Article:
And with a ‘knight’s move’ shift so typical of my current state of mind, that returns me to the wifely thing. I knew it before those blissful days, and it’s all the more obvious now: I’m right, and she’s wrong. With or without the twinkle in her eye, the next time Anna swings some subtle little put-down in my direction I’ll smile inwardly, knowing that I’ve got the best of it. Others before have lived with this gulf of not understanding. And because I know I will never construct a paragraph so apt, so finely observed, or so catch-breath beautiful, forgive me if I again borrow some words; these from that wonderful angling writer W.M. Hill: Our women like to say that all men are boys. Hopefully, they’re right. But they have never understood angling boys and can’t help at all when sometimes we glance up quickly, peering across blurred meadows at small visions long gone.

If you nodded your head knowingly whilst reading this, or if the words caught in your throat, or if you had to dab at an involuntary tear; there’s hope for you. If not, then you have no heart, but more likely a cheap housebrick on a string, that swings from side to side.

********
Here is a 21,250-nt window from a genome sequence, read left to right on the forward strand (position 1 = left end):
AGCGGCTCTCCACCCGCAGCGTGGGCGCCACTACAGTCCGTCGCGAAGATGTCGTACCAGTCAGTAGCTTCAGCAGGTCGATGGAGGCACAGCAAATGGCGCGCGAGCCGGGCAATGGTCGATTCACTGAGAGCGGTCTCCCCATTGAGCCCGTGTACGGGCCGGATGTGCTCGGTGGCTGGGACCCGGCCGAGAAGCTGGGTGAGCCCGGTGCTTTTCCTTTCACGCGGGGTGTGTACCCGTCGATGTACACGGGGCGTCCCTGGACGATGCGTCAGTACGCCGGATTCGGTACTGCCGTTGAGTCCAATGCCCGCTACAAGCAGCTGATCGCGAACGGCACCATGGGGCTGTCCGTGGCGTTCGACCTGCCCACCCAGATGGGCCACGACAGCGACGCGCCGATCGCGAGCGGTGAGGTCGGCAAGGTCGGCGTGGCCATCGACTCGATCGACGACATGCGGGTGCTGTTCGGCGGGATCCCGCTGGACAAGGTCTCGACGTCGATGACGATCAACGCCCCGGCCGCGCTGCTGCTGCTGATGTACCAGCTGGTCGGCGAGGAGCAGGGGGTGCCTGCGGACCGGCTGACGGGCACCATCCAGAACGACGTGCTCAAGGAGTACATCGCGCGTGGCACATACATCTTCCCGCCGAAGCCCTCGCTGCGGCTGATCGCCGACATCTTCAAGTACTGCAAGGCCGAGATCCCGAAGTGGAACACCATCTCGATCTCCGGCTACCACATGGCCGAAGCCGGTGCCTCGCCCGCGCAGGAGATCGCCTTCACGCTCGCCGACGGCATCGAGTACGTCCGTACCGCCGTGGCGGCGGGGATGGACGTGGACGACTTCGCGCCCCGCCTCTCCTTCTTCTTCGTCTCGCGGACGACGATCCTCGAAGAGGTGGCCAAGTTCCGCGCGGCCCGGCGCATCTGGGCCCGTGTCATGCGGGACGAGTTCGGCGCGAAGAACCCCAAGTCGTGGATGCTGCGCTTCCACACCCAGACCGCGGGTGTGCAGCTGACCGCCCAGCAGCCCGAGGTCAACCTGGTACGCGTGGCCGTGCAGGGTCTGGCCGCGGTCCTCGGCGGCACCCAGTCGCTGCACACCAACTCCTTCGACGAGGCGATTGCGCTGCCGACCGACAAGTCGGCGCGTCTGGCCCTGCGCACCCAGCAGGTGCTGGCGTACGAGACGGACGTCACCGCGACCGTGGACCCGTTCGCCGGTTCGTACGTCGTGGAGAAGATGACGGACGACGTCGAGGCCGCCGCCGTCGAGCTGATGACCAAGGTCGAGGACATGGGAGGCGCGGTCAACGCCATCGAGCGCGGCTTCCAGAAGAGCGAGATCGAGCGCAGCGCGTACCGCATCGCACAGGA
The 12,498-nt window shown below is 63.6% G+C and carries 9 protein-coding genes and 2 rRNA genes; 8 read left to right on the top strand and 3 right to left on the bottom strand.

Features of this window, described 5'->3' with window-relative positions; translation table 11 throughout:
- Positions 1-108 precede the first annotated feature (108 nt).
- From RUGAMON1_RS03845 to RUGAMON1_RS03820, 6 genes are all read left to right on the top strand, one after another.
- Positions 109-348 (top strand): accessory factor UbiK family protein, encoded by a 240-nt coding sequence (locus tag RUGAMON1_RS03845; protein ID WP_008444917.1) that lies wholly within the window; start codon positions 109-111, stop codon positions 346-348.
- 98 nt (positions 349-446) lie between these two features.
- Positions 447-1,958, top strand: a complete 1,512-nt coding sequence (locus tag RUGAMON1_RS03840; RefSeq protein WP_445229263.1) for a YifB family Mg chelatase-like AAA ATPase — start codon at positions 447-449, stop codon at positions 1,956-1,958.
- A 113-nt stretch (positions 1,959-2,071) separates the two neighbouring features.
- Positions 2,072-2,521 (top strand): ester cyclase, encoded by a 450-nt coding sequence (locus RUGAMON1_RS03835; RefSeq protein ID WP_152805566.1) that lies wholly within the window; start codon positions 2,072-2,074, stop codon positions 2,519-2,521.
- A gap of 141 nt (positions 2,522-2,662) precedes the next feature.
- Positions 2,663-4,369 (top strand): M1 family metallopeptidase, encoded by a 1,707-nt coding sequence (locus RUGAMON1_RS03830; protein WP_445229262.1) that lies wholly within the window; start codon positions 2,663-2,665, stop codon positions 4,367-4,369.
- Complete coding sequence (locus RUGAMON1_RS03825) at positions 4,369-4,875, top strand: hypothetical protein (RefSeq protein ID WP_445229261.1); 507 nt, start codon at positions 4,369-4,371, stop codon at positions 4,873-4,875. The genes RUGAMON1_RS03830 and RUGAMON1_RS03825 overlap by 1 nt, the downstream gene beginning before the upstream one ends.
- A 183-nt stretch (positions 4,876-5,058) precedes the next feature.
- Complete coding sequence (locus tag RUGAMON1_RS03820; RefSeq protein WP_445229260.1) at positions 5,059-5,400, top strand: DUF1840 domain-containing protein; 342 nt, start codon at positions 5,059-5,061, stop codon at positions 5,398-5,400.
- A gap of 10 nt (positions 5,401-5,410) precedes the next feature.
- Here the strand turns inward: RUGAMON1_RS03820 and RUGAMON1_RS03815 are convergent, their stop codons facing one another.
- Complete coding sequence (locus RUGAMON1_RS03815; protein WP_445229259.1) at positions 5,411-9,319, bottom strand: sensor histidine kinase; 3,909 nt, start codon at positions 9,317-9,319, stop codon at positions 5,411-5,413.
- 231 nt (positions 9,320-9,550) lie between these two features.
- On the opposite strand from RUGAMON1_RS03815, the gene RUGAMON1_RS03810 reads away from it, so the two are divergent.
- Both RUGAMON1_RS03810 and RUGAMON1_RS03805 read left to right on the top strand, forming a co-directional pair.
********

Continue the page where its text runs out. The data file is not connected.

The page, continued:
There are, it seems to me, those who do not need to mix fishing and emotion. The other day I watched a chap on television playing a nice carp on a colossal pole outfit. The fish was pulling like hell, but 14 metres of carbon and a length of heavy pole elastic absorbed the fish’s efforts so efficiently, that all the angler had to do was hold onto the barely-moving butt of this crane-like ‘fishing rod’. I mean, I could see all too well that he could catch fish like that, but why the hell would anyone want to? A friend who I’m very fond of and admire greatly, says he won’t fish for carp in England because it’s not worth it, having caught thirty and forty pounders in Canada. I find that sad. Each to his own, and all that; but it’s still interesting to speculate on what others actually get out of what they’re doing.

It’s not just about using wooden rods and wearing tweedy trousers, although there’s much pleasure to be had from such talismans; it’s about recovering the spirit of angling that has been subsumed by our new hurry-scurry techno-world. Today is the first day of the rest of my angling life: and because I allow myself to see, as generations of boys of all states of maturity once saw, the joy is still there. Really, I can recommend it to you.